Four NYC-Area High School Students Working With NYU Biologists Name Intel Science Fair Semifinalists
Four high school students working on science-fair research projects with scientists at NYU’s Center for Genomics and Systems Biology (CGSB) are among the 300 national semifinalists for the international INTEL Science Talent Search competition for 2012. These high school students worked on a range of projects, including plant nutrient dynamics, protein structure prediction, nematode genomics, and bacterial spore development.
Angela Fan (Stuyvesant High School, NYC), who worked in the plant genomics and systems biology laboratory of Professor Gloria Coruzzi, studied root nutrient foraging. She applied a morphometric approach to quantifying the developmental plasticity space of different ecotypes of the model plant species Arabidopsis thaliana in laboratory and natural environments.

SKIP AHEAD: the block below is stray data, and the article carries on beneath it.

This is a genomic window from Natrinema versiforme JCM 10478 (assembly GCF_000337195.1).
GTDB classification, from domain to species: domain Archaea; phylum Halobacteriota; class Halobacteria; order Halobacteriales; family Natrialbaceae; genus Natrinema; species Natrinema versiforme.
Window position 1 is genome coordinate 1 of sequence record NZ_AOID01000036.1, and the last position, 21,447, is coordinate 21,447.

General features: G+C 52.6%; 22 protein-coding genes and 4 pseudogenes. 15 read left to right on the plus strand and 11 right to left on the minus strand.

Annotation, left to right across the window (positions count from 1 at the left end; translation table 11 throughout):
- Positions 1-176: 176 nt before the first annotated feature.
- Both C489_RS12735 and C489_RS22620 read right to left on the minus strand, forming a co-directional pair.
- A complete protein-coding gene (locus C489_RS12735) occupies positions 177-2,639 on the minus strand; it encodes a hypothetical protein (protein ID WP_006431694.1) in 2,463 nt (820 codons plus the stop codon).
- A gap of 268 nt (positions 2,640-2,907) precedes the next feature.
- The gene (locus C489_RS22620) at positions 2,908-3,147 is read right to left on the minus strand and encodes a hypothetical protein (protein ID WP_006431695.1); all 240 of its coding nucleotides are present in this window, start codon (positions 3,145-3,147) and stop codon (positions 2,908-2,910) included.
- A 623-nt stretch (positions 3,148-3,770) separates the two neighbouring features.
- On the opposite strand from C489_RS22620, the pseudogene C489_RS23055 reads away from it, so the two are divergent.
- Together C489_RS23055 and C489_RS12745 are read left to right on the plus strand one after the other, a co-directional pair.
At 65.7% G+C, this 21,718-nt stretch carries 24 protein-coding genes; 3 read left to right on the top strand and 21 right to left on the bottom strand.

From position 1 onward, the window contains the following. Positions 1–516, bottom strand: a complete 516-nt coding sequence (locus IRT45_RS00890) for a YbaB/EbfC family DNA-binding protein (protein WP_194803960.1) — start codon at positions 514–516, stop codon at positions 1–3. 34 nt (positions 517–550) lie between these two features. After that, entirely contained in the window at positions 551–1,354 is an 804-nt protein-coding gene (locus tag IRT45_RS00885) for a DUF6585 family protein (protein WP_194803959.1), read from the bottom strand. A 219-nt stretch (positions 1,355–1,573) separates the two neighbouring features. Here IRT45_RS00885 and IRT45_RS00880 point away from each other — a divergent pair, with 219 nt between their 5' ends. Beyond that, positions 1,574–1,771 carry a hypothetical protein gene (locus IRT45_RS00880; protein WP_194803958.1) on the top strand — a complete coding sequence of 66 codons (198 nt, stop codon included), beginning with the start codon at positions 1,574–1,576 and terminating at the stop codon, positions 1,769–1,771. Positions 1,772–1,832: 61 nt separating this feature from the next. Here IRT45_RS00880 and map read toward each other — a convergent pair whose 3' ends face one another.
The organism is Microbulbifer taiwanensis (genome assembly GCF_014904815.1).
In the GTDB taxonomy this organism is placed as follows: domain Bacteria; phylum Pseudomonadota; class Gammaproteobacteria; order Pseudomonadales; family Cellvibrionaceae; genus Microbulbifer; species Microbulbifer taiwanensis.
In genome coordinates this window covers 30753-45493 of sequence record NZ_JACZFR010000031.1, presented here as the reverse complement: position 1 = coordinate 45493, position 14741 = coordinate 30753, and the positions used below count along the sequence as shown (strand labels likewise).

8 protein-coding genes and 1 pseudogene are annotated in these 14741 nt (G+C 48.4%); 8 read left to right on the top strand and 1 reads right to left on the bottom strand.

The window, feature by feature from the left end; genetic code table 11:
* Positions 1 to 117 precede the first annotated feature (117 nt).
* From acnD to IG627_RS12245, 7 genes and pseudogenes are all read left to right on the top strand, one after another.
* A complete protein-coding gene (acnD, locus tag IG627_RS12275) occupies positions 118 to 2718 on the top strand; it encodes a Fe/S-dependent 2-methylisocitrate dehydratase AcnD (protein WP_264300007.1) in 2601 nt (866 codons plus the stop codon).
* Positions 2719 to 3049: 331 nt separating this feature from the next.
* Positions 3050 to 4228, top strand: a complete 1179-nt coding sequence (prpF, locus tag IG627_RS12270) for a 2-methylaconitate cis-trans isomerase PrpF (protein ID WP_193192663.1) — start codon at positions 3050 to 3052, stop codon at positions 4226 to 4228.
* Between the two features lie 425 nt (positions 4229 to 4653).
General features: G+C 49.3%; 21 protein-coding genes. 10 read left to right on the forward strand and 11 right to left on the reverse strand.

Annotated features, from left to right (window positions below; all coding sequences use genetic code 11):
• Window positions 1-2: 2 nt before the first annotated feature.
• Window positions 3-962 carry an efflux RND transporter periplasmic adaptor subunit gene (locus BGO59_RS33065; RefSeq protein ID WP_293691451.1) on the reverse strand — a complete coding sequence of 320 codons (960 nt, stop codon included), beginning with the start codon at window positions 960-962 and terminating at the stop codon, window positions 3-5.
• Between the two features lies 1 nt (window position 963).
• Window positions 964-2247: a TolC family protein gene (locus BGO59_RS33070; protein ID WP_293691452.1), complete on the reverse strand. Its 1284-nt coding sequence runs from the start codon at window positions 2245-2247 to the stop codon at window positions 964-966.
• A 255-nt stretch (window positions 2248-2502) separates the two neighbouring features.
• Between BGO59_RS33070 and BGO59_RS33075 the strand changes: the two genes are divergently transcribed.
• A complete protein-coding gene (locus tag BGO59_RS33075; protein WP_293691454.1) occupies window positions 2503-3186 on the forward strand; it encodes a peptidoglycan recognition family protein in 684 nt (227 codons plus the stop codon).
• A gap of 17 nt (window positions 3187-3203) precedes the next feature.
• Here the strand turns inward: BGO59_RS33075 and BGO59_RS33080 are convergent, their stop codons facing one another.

December 15, 2011
Scientists Create Largest-Ever Genome Tree of Life for Seed Plants
Scientists at New York University’s Center for Genomics and Systems Biology, the American Museum of Natural History, Cold Spring Harbor Laboratory, and the New York Botanical Garden have created the largest genome-based tree of life for seed plants to date. Their findings, published today in the journal PLoS Genetics, plot the evolutionary relationships of 150 different species of plants based on advanced genome-wide analysis of gene structure and function. This new approach, called “functional phylogenomics,” allows scientists to reconstruct the pattern of events that led to the vast number of plant species and could help identify genes used to improve seed quality for agriculture.
“Ever since Darwin first described the ‘abominable mystery’ behind the rapid explosion of flowering plants in the fossil record, evolutionary biologists have been trying to understand the genetic and genomic basis of the astounding diversity of plant species,” said Rob DeSalle, a corresponding author on the paper and a curator in the Museum’s Division of Invertebrate Zoology who conducts research at the Sackler Institute for Comparative Genomics. “Having the architecture of this plant tree of life allows us to start to decipher some of the interesting aspects of evolutionary innovations that have occurred in this group.”